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Notes on the Cretaceous and Laramide of the Colorado Plateau

The text below is taken directly from Jon Spencer’s introduction to this posthumous release of William R. Dickinson notes and illustrations on the Cretaceous and Laramide of the Colorado Plateau.

"William R. Dickinson was in the process of preparing a comprehensive publication on the Mesozoic stratigraphy and tectonic setting of the Colorado Plateau when he died abruptly while on a geoarchaeological expedition to Tonga (Spencer, 2016). The book was largely written and the completed chapters were published posthumously by the Geological Society of America (Dickinson, 2018). Dickinson had drafted figures and written figure captions and some text for three additional chapters that were not included in GSA Special Paper 533. The topics of those three chapters are as follows:

•    Lower Cretaceous Cedar Mountain – Burro Canyon deposystem
•    Upper Cretaceous Mancos – Mesaverde deposystem
•    Laramide Orogeny

The preliminary text and drafted figures for these uncompleted chapters are included in this Contributed Report which is made available by the Arizona Geological Survey in the hope that it might be useful to those researching the Cretaceous and Laramide geology of the Colorado Plateau."

Illustration Captions

Figure L2. Areal distribution (stippled), thickness (isopachs), and sediment dispersal (paleocurrents) of the Lower Cretaceous Cedar-Burro deposystem (Cedar Mountain and Burro Canyon Formations and inferred equivalents). The Jackpile Sandstone Member of Morrison Formation (Owen et al., 1984) is treated as equivalent to the Burro Canyon Formation after Aubrey (1992) and Dickinson and Gehrels (2008b).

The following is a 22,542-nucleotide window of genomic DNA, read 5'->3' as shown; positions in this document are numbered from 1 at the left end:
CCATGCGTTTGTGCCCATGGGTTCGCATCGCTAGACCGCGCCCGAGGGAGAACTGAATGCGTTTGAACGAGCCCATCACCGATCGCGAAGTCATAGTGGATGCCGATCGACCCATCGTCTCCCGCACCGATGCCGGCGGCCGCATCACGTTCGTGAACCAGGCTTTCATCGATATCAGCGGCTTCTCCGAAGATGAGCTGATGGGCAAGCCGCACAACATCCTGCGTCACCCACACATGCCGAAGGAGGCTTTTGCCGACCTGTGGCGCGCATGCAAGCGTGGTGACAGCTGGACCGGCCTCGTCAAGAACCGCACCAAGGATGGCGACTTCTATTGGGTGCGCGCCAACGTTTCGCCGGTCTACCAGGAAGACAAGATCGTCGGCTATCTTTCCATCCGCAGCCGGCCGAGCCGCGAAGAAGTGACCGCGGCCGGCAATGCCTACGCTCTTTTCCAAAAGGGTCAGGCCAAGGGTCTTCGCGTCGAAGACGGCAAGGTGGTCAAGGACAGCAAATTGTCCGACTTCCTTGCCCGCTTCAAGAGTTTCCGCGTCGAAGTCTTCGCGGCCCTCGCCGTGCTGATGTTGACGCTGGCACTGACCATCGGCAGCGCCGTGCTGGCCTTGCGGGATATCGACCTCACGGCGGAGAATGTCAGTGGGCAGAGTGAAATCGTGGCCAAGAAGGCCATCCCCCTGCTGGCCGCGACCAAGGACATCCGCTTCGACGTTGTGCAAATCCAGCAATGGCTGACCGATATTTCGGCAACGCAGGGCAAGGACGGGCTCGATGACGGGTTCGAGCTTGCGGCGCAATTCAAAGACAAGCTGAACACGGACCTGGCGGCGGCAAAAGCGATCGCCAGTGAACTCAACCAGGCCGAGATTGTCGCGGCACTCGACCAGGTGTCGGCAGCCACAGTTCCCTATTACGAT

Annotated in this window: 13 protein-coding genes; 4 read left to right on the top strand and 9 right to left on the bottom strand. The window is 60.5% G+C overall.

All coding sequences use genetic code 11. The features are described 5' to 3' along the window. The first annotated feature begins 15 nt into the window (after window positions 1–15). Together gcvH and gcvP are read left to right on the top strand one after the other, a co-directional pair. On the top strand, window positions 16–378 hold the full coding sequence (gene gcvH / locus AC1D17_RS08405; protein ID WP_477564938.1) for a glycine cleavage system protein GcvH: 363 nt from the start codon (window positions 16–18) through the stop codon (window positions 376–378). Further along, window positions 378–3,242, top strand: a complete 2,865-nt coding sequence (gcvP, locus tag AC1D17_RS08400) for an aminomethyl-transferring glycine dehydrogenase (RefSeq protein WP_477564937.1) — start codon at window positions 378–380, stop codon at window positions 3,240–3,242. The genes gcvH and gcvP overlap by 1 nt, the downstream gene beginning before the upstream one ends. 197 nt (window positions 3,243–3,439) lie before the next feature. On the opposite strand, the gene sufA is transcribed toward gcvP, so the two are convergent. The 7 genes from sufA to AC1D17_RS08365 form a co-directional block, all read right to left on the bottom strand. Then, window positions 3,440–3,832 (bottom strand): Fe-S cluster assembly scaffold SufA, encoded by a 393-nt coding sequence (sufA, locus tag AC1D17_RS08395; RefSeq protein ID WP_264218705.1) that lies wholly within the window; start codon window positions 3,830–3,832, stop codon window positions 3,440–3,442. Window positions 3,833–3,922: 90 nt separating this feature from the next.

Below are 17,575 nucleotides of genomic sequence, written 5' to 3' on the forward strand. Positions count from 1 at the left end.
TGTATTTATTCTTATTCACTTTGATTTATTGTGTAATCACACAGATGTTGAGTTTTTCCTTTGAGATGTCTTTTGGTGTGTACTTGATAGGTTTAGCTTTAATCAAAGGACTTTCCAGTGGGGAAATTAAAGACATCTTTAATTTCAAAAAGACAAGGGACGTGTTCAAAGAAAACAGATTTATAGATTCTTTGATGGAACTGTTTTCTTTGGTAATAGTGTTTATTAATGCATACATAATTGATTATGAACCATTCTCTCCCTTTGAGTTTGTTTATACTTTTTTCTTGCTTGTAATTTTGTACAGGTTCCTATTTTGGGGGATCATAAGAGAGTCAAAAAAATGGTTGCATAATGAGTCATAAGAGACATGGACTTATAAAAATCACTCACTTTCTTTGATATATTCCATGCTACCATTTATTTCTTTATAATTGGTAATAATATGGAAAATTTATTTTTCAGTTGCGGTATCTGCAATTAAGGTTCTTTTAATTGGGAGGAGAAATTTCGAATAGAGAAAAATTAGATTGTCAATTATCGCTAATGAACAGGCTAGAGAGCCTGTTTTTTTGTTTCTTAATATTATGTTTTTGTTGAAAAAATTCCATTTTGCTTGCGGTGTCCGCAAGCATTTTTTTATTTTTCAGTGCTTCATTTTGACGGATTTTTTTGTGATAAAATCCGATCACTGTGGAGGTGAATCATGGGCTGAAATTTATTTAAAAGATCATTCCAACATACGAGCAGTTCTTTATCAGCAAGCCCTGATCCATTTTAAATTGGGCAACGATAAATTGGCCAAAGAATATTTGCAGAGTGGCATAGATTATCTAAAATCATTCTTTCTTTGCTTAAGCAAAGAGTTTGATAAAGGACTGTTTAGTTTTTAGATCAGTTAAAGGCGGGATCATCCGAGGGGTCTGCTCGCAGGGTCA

Figure M2. Outcrop belt (stippled) and reconstructed isopachs of pre-Maastrichtian (pre-Laramide) Upper Cretaceous strata forming the Mancos-Mesaverde deposystem on the Colorado Plateau (Mancos Shale, Mesaverde Group, and equivalent strata). Note that the isopach spacing is arithmetic, unlike the geometric spacing of isopachs on other paleogeographic maps, and that long segments of isopach lines are inferred from thicknesses recorded only around the periphery of the Colorado Plateau (BC–Book Cliffs, BM–Black Mesa, DC–Douglas Creek arch, HM– Henry Mountains, KP–Kaiparowits Plateau, SJ–San Juan basin). Paleocurrents are plotted only for fluvial and fluviodeltaic strata, and not for equivalent marine strata exposed to the east and northeast.

Figure M3. Regional setting of the Cretaceous Cedar-Burro and Mancos-Mesaverde deposystems of the Colorado Plateau (shaded) at the southwestern corner of the Cordilleran foreland basin (stippled) near the tectonic syntaxis between the Sevier thrust belt and the Mogollon highlands. Geotectonic relations along the Cordilleran continental margin after Dickinson (2008, 2009, 2011, 2013b).

Figure N1. Principal Laramide structural features of the Colorado Plateau adapted after Kelley (1955), Krantz (1989), Cather (2004), and Davis and Bump (2009). Monoclines: CRm–Comb Ridge, ECm–Echo Cliffs. EDm–East Defiance, EKm–East Kaibab, Hm–Hogback, RLm–Red Lake, SRCm–Salt River Canyon, SRRm–San Rafael Reef; TCm–Tsegi Canyon, WFm–Waterpocket Fold.

Posted 29 May 2018 (MC)